Capt. Mike’s Offshore Report – July 30, 2015

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We left at high moon thirty on Wednesday morning to chase some good water from the latest satellite read. (We were slated for Tuesday, but the forecast for chance of lightening storms.) We were on a scouting mission, so we had a lot of spots on the agenda. We also had Capt. Terry Nugent as a buddy boat with a similar agenda, but with fewer stops on his float plan. I was happy about that so we had a baseline to compare to. Unfortunately for me, somehow a gentleman’s bet was wagered between the two boats and I know better than to bet against Terry! (More on that Later.)

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Stop 1: Banana

Our first destination was for the break of water in the Banana Buoy that went from 60 degrees to 70 degrees hoping to find some of the larger bluefin that have been hanging in the area. (By larger, I mean up to 100 pounds) We got there early and needed to wait for some morning light to show up which was delayed by the pea soup fog we were in. Capt. Terry was ahead of us, so he kept charging to the warmer break about 15 miles south of us. (More on that later.) We found the break, and it was clearly a 10 degrees over a very short area. We were marking lots of bait, trolled for about and hour and a half, but nothing. Bo sign of life otherwise. I’ve been hearing and experiencing a later bite here, so I dog eared the spot for the ride home and charged 15 miles South East to the break along the 40’ 30 line.

Stop 2: Warm Break 40′ 30

We left the Banana at about 6:30AM and by that time Terry had a fishless boat as well despite finding the really nice break there between 70 and 75 degrees. But by the time we had arrived, he had nice yellowfin tuna in the boat and dropped a third. Terry 3, Us 0. Oh well, I was happy to be in a place with more life. Terry pushed East. We stayed at ground zero. Shortly into the spread, Jay Shields flew back to the center rigger to almost but not quite seal the deal on a half way decent sized bill crashing on a Blurple Blue Max rigged with a ballyhoo.

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At that point, we didn’t know what color it was. So we did a big loop and trolled back over the same number. Fortunately or unfortunately, we saw about a 200-pound (my guess) in the wash along side the boat but not attached to us! This would have made my summer as I have never caught a blue marlin. Oh well. We proceeded to pound the spot for another hour.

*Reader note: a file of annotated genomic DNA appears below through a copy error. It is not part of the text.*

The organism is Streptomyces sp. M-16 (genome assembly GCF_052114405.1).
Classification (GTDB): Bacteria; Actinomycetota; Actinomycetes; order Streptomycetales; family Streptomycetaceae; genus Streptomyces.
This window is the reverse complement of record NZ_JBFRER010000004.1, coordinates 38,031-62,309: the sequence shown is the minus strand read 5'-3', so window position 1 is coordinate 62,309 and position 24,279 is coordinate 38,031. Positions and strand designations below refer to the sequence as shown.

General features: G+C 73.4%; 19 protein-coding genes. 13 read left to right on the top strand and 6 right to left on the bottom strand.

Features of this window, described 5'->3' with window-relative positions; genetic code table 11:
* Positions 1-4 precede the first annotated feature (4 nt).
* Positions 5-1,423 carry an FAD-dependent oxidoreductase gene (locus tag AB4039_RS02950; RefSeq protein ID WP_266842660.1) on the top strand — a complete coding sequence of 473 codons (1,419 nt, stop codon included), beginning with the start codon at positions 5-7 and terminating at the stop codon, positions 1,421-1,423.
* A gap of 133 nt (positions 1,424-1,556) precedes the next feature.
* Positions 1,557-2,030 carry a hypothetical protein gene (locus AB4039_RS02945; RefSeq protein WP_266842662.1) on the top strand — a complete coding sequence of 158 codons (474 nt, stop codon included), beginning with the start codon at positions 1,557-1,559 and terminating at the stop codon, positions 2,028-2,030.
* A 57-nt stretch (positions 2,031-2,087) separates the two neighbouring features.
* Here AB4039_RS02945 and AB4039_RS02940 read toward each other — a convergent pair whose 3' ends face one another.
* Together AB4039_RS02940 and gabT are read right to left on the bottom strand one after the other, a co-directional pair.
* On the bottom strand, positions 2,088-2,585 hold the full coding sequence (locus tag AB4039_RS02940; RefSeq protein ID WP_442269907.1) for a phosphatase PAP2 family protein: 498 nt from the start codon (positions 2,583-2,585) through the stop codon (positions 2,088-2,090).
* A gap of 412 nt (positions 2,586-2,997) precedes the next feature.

Sooner became later and we decided it was time for greener pastures. So just as we were leaving the spot, Terry who had pushed a couple miles East, came back. I believe, but I am not sure that’s we’re he tripled up while we were steaming. (One on ballyhoo, one on SI Rainbow Squid Chain) Also the same spot he caught and landed his third a couple hours later. Terry said the bellies were filled with krill sized bait.

Stop 3: Warm Break by the 44008S

We picked up and steamed another 15 miles east. The temp chart we were using had the break kissing the 44008S buoy, but had dropped south by an easy 6 miles. I also think that it had pushed the same distance West. At this point we were 15 Miles north of Hydro, and started trolling West, creating a rectangular pattern toward were we started. We had a very slow 1 hour of trolling until we trolled by a school of frigate mackerel, we looped around, had crashes behind all our lures, and hooked up 2 yellowfin and dropped them. Not our day… They were fast moving and we couldn’t locate them again. Other than that One School of frigate mackerel, this area was a total dead zone. Very little life of any sorts. We gave it another 45 min, and steamed back to Spot #2, which incidentally had very little visible life the first time around.